Capping Carbon: A Survey of Carbon Pricing Mechanisms and Their Efficacy

Open Access
Cosma, Maria Elena
Area of Honors:
Bachelor of Science
Document Type:
Thesis Supervisors:
  • Ronald Gallant, Thesis Supervisor
  • Russell Paul Chuderewicz, Honors Advisor
  • economics
  • carbon pricing
  • carbon taxes
  • cap-and-trade
  • trading schemes
  • carbon offsets
  • environmental economics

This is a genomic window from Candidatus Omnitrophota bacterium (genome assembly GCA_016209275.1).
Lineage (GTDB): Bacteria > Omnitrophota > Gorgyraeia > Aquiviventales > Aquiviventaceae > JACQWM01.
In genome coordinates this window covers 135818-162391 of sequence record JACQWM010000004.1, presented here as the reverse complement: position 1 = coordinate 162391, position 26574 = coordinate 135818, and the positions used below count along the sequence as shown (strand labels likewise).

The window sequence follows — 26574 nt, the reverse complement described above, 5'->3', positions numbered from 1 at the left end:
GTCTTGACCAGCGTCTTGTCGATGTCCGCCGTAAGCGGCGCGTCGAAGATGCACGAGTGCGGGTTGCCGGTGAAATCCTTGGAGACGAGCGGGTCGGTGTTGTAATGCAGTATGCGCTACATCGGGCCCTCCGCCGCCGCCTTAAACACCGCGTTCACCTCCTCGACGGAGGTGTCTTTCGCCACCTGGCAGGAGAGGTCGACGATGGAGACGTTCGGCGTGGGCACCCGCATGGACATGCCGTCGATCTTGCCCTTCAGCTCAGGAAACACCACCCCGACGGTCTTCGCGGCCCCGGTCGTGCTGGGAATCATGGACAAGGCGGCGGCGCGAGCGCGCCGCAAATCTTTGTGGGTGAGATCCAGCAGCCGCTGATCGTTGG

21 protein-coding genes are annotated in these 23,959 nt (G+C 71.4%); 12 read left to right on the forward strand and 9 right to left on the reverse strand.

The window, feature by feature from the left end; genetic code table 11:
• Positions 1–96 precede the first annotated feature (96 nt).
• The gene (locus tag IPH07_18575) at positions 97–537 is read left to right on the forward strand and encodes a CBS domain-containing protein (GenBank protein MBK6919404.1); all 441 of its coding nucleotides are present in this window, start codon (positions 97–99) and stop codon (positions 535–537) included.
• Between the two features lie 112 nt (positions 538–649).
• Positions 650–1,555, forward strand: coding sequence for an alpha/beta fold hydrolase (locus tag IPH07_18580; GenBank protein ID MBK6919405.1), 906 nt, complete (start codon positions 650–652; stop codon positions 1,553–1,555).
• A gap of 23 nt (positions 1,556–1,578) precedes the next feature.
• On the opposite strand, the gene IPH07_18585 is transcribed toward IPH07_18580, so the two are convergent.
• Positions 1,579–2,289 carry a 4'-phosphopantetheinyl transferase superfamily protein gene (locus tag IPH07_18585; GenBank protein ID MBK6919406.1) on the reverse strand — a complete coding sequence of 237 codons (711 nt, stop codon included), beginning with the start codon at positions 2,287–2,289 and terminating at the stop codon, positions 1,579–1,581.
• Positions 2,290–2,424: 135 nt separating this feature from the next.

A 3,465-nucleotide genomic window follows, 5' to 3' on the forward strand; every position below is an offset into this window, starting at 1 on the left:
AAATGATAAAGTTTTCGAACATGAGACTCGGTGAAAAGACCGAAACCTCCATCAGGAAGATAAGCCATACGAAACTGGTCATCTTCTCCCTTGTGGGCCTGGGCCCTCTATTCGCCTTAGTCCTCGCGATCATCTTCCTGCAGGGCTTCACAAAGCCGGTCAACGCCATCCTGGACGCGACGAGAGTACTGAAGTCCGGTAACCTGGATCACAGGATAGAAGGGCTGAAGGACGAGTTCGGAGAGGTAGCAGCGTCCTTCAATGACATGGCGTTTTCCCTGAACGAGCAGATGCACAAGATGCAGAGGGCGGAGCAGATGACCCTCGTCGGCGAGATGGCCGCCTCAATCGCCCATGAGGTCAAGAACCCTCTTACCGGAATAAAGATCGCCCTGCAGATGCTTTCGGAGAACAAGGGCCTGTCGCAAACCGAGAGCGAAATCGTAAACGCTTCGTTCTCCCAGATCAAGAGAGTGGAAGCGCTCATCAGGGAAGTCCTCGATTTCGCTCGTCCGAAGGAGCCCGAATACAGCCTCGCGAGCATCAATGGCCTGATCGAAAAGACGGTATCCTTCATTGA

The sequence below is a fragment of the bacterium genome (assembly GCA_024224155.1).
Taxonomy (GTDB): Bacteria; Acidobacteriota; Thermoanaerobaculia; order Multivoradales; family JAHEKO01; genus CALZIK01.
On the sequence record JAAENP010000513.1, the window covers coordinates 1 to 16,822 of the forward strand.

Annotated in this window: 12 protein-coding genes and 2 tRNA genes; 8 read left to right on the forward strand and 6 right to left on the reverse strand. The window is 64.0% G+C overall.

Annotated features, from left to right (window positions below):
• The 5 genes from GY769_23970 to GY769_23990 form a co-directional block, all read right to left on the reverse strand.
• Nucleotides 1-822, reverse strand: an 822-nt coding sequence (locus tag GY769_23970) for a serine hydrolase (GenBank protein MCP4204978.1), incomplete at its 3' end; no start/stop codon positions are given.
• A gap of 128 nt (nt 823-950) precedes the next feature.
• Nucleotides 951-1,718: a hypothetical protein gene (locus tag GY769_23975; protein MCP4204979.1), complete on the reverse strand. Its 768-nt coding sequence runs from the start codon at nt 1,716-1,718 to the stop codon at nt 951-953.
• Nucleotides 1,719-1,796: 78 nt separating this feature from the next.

Carbon dioxide is arguably the most complex externality problem faced by today’s markets. Economic theory dictates that a social cost must be applied to this pollutant to bring markets to their true equilibrium and discourage further emissions that lead to climate change. This paper takes a look at various carbon pricing experiments at all levels of government and in private markets as well. It begins by defining the carbon problem in terms of disproportionate emissions, disproportionate effects, and uncertainty. Then, a survey of estimates of the social cost of carbon shows how different approaches to the same variables, such as the discount rate and uncertainty, lead to large differences in the final estimates. A discussion on mandate markets, specifically carbon taxes and trading schemes, identifies common factors for successes and failures. Finally, an analysis of the carbon offset market considers the validity of a voluntary market for carbon pricing. The paper concludes with suggestions for carbon pricing policies in the United States.